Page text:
Community Health Education Sports Initiative Zambia (CHESIZ), based in Kabwe, Central Province, is a women and young people driven participatory Health, Education, Sports and Good Governance oriented NGO. CHESIZ uses the joy of sport, especially football, to attract youth and raise awareness on HIV prevention, SRHR and early marriage. Their work to end early marriage is strengthened through their membership of the Girls Not Brides global movement. CHESIZ targets young people ages 10-25years—75% are girls and 25% boys, particularly those from the most disadvantaged and neglected communities, including youth with disabilities.
Attracted to the game of football, young people participate in training
`Girls choose to be active’, April 2019 sessions, training camps, matches
CHESIZ hosts Central Province Girls Soccer and football festivals, where Tournament CHESIZ uses the opportunity of
youth coming together to discuss
Ten Girls Soccer teams with more than 300 girls from key HIV, SRHR and child protection throughout the province participated in the two-day issues. To date some 24000 young tournament, with over half of the players undergoing people have been reached through HIV counselling and testing. While the Kabwe Celtics sport. Football is a crowd puller for were the soccer champions , all benefited from young people with many who come sessions on Gender Based Violence, Substance Abuse to watch and cheer. It is in this Risks, Ending child marriage and the importance of recreational space that education, Child safeguarding and protection policies. HIV counselling and testing are
brought to youth for free, making
these services both youth friendly
and accessible. The CHESIZ services therefore help to overcome the lack of youth friendly health services which are a key barrier to health service access for young people. The importance of sport for a healthy mind and body is emphasised, and young people are organised into football clubs on a daily basis where they participate in trainings while interacting with counsellors. CHESIZ implements its programmes, particularly HIV awareness through its mentorship programme where promising youth are selected to mentor new recruits. Female sports coaches and peer educators are trained in a combination of football coaching, basic first aid and HIV/AIDS awareness skills.
While CHESIZ has a major focus on sport, a key priority is to ensure that youth are in school. On enrolment onto the programme, their first action is to assess if the young person is going to school, and in partnership with PACT Zambia, provide educational support to those who require it.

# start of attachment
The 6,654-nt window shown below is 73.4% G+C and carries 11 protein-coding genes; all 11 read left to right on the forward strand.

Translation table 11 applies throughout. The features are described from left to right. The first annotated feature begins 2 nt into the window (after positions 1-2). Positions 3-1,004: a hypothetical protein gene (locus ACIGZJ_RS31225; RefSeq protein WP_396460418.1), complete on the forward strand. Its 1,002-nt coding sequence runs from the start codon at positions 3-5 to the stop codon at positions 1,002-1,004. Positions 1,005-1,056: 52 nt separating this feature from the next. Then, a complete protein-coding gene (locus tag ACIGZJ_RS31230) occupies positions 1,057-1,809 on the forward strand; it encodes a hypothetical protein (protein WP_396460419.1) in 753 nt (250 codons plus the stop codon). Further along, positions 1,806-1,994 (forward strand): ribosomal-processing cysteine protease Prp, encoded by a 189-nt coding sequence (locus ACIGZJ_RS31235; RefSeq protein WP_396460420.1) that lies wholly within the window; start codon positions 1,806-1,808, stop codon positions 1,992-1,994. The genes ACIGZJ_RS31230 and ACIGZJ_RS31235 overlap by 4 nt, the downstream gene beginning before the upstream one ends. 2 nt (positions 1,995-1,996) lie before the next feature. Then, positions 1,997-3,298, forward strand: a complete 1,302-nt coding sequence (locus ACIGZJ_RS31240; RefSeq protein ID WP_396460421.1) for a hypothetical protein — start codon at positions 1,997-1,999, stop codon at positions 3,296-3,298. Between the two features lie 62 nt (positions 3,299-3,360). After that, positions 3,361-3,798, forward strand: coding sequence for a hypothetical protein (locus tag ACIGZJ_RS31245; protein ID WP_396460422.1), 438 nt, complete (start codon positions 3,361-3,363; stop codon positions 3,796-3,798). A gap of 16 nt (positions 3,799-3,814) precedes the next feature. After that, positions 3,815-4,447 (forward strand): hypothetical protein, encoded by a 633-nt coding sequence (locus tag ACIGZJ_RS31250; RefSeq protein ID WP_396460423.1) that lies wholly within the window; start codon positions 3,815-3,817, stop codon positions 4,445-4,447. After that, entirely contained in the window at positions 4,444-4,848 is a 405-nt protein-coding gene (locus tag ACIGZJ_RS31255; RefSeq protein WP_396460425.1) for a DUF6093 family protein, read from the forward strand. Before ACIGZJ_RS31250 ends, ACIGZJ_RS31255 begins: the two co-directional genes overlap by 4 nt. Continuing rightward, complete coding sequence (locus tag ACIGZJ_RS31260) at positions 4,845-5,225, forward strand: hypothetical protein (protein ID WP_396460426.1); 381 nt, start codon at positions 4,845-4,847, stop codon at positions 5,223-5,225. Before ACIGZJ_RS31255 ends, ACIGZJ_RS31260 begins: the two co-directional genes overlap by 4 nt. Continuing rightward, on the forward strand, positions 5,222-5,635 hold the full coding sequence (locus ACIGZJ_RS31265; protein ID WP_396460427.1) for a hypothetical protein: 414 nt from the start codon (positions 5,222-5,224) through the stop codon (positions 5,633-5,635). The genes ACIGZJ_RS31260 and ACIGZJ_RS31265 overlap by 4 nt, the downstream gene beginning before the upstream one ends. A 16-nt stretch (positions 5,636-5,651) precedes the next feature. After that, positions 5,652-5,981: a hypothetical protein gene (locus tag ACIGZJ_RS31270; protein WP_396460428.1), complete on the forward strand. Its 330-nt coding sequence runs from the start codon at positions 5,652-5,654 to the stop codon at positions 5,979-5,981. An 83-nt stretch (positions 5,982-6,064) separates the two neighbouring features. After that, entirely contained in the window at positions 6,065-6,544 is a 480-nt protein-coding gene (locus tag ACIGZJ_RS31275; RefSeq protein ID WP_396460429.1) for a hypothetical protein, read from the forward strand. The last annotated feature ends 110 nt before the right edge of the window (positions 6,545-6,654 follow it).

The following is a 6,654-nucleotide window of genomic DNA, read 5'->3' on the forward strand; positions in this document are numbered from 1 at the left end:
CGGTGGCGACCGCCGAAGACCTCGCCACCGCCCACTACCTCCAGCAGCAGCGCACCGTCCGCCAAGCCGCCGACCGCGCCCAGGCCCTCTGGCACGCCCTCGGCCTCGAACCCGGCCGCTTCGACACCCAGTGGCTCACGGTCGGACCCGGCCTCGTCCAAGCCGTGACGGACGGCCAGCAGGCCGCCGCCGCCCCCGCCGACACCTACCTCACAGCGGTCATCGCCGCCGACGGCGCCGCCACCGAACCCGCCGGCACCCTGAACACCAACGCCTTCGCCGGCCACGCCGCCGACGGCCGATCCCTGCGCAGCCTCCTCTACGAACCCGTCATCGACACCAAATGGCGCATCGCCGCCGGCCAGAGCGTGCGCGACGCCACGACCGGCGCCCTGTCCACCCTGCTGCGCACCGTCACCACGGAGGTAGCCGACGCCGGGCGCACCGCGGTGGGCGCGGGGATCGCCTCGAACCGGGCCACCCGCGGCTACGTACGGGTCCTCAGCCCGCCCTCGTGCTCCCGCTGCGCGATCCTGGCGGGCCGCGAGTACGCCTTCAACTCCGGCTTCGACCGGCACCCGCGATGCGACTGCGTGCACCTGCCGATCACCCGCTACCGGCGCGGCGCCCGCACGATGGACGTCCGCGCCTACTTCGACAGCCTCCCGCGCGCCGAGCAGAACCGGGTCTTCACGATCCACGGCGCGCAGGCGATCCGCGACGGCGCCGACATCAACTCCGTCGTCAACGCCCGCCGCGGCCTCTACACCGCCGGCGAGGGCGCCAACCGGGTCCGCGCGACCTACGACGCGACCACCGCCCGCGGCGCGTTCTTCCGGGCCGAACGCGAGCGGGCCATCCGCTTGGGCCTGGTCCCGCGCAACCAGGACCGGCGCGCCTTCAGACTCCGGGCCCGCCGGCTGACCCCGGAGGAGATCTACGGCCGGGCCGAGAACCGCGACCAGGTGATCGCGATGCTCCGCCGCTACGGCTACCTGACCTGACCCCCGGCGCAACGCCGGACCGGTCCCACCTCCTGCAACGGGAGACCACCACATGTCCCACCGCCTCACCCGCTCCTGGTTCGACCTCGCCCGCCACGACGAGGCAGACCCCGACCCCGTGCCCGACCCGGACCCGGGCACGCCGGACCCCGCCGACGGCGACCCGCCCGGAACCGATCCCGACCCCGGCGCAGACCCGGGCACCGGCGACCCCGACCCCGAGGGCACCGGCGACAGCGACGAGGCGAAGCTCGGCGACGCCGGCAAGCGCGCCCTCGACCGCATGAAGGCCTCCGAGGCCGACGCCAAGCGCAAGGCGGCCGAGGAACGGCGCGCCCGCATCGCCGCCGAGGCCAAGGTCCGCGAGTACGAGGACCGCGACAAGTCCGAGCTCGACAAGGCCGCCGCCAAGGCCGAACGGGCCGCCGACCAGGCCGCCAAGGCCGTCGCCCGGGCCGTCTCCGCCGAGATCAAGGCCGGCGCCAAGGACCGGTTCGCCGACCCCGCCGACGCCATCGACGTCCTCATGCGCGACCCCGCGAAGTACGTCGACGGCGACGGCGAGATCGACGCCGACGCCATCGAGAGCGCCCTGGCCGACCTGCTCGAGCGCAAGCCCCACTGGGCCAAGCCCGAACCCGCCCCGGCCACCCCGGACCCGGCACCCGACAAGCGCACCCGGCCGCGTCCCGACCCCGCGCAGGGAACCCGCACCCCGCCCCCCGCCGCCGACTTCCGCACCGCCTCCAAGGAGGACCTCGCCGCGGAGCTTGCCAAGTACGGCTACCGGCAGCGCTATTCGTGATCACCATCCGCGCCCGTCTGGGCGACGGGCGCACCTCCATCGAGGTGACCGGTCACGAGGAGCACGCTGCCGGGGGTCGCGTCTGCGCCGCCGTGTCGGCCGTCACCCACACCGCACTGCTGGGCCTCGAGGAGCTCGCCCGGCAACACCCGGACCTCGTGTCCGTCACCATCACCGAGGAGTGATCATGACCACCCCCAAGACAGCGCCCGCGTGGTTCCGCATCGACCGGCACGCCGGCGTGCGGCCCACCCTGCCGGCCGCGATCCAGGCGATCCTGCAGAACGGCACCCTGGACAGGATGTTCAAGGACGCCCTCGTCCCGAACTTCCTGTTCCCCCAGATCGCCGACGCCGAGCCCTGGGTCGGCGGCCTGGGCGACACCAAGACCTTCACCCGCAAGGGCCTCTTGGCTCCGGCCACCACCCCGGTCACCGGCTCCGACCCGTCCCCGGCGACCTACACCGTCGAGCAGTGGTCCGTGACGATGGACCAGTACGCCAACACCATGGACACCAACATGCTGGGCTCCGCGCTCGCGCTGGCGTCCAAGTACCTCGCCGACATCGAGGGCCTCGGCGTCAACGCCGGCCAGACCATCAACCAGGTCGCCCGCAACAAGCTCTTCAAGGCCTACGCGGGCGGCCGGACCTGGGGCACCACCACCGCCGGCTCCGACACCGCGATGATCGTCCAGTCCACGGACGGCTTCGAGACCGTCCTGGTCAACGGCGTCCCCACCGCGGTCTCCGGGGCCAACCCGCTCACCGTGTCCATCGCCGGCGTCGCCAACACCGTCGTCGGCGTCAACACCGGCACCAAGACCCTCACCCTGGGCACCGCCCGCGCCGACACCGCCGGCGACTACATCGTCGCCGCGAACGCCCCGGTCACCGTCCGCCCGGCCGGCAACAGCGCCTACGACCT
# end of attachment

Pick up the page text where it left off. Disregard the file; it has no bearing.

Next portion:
In early December 2020 , CHESIZ was nominated for the international Football for Friendship award in recognition of their work in gender empowerment. CHESIZ is well networked within the world of Sports for Development through their membership of the Sports for Social Change Network Africa
(SSCNA), and the Zambian Street Football Network . They also hold membership with the Football
Association of Zambia. Nationally they are strategically placed as members of the District and Provincial AIDS Task Force as well as the Zambia National Education Coalition. Locally, strong relationships with local civic leaders and communities are essential for decision making and programmes development.
Reflecting on the power of sport for youth health and development, CHESIZ Executive Director, Maxmillian Chanda Bupe had this to say:
`I’ve been thinking through the use of football and sport in particular, it has brought a lot of teamwork and confidence. And then people are not shy to talk about HIV and AIDS, they are confident to walk into any counselling and testing centre and access services and really feel proud to encourage the fellow peers to access the same services. So it has been through the use of sports, they should be no longer shy, they are very free, they are confident, and they have been kept healthy. It has also acted as a preventive measure in that the kids when they’re having those sports activities, they are kept busy. By the time they’re going back to their various homes, they are already tired and their mind just focused on other things, which prevents them from indulging in illicit activities such as sex, drug abuse, and those sorts of things’